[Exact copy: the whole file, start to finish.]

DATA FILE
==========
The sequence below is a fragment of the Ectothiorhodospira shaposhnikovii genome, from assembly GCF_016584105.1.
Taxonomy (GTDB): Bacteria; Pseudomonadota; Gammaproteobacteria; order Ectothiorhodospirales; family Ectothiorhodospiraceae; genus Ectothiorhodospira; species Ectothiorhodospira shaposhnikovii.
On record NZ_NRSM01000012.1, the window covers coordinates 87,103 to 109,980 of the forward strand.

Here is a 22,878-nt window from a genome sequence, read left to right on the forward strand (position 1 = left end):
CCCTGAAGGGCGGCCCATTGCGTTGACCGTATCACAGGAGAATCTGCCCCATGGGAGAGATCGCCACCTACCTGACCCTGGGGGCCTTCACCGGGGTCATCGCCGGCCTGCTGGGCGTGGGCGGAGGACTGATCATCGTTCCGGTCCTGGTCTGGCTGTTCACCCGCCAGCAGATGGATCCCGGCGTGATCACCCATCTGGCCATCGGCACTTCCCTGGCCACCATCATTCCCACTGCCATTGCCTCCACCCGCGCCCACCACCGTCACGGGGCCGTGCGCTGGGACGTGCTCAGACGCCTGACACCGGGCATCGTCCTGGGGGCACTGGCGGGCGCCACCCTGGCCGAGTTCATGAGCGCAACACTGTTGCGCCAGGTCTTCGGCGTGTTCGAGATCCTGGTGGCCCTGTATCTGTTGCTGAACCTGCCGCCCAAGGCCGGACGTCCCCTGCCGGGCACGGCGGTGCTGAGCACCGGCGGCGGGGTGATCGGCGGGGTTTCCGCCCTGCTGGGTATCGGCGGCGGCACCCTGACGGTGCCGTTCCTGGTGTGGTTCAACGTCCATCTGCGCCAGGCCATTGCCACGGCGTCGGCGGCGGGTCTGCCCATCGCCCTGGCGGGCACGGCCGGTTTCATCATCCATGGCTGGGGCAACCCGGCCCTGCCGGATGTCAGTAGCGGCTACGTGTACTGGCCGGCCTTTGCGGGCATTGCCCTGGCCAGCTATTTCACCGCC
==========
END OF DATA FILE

The sequence below is a fragment of the Ectothiorhodospira shaposhnikovii genome, from assembly GCF_016584105.1.
Taxonomy (GTDB): Bacteria; Pseudomonadota; Gammaproteobacteria; order Ectothiorhodospirales; family Ectothiorhodospiraceae; genus Ectothiorhodospira; species Ectothiorhodospira shaposhnikovii.
On record NZ_NRSM01000012.1, the window covers coordinates 87,103 to 109,980 of the forward strand.

Here is a 22,878-nt window from a genome sequence, read left to right on the forward strand (position 1 = left end):
CCCTGAAGGGCGGCCCATTGCGTTGACCGTATCACAGGAGAATCTGCCCCATGGGAGAGATCGCCACCTACCTGACCCTGGGGGCCTTCACCGGGGTCATCGCCGGCCTGCTGGGCGTGGGCGGAGGACTGATCATCGTTCCGGTCCTGGTCTGGCTGTTCACCCGCCAGCAGATGGATCCCGGCGTGATCACCCATCTGGCCATCGGCACTTCCCTGGCCACCATCATTCCCACTGCCATTGCCTCCACCCGCGCCCACCACCGTCACGGGGCCGTGCGCTGGGACGTGCTCAGACGCCTGACACCGGGCATCGTCCTGGGGGCACTGGCGGGCGCCACCCTGGCCGAGTTCATGAGCGCAACACTGTTGCGCCAGGTCTTCGGCGTGTTCGAGATCCTGGTGGCCCTGTATCTGTTGCTGAACCTGCCGCCCAAGGCCGGACGTCCCCTGCCGGGCACGGCGGTGCTGAGCACCGGCGGCGGGGTGATCGGCGGGGTTTCCGCCCTGCTGGGTATCGGCGGCGGCACCCTGACGGTGCCGTTCCTGGTGTGGTTCAACGTCCATCTGCGCCAGGCCATTGCCACGGCGTCGGCGGCGGGTCTGCCCATCGCCCTGGCGGGCACGGCCGGTTTCATCATCCATGGCTGGGGCAACCCGGCCCTGCCGGATGTCAGTAGCGGCTACGTGTACTGGCCGGCCTTTGCGGGCATTGCCCTGGCCAGCTATTTCACCGCC